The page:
Beads, the Bead Trade and State Development in Southeast Asia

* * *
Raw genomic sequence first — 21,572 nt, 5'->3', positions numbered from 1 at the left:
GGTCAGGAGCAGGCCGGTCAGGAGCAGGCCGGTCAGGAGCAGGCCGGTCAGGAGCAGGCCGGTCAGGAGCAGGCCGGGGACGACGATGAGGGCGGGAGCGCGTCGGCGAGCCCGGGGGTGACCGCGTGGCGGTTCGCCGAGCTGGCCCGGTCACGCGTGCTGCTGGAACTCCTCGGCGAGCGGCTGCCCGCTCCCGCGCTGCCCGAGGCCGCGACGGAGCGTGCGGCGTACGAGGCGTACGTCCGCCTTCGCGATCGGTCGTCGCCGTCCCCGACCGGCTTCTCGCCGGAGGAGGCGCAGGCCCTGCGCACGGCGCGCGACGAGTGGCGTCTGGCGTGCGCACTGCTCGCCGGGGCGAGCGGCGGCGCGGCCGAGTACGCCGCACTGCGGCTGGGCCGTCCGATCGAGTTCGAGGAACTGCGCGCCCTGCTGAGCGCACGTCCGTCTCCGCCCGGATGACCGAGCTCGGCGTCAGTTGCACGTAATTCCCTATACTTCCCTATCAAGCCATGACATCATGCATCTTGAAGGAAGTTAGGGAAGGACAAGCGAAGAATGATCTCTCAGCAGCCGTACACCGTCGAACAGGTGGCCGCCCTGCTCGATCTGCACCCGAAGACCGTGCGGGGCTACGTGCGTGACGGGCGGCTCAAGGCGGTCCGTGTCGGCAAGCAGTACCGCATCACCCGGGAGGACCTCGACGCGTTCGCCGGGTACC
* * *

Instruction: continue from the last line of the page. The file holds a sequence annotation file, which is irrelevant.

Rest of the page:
Beads are some of the few remaining traded objects to be found along the immense silk routes. Like ceramics, they also reveal innovations in the development of their means of production, as well as changing tastes and uses. Four types of beads have been found in Southeast Asia: 1. Indo-Pacific monochrome beads (2nd century BC to 1200 AD), which were made by Indians and Tamils; 2. Segmented, folded and mosaic eye beads (9th – 11th century AD), which originated in the Islamic West; 3. Java beads (10th century AD), consisting of a variety of shapes and designs, often made from sintered or low-fired glass; 4. Chinese beads (12th – 17th century AD), primarily made in Shantung Province and Canton, using a winding process, and which later contained lead. 

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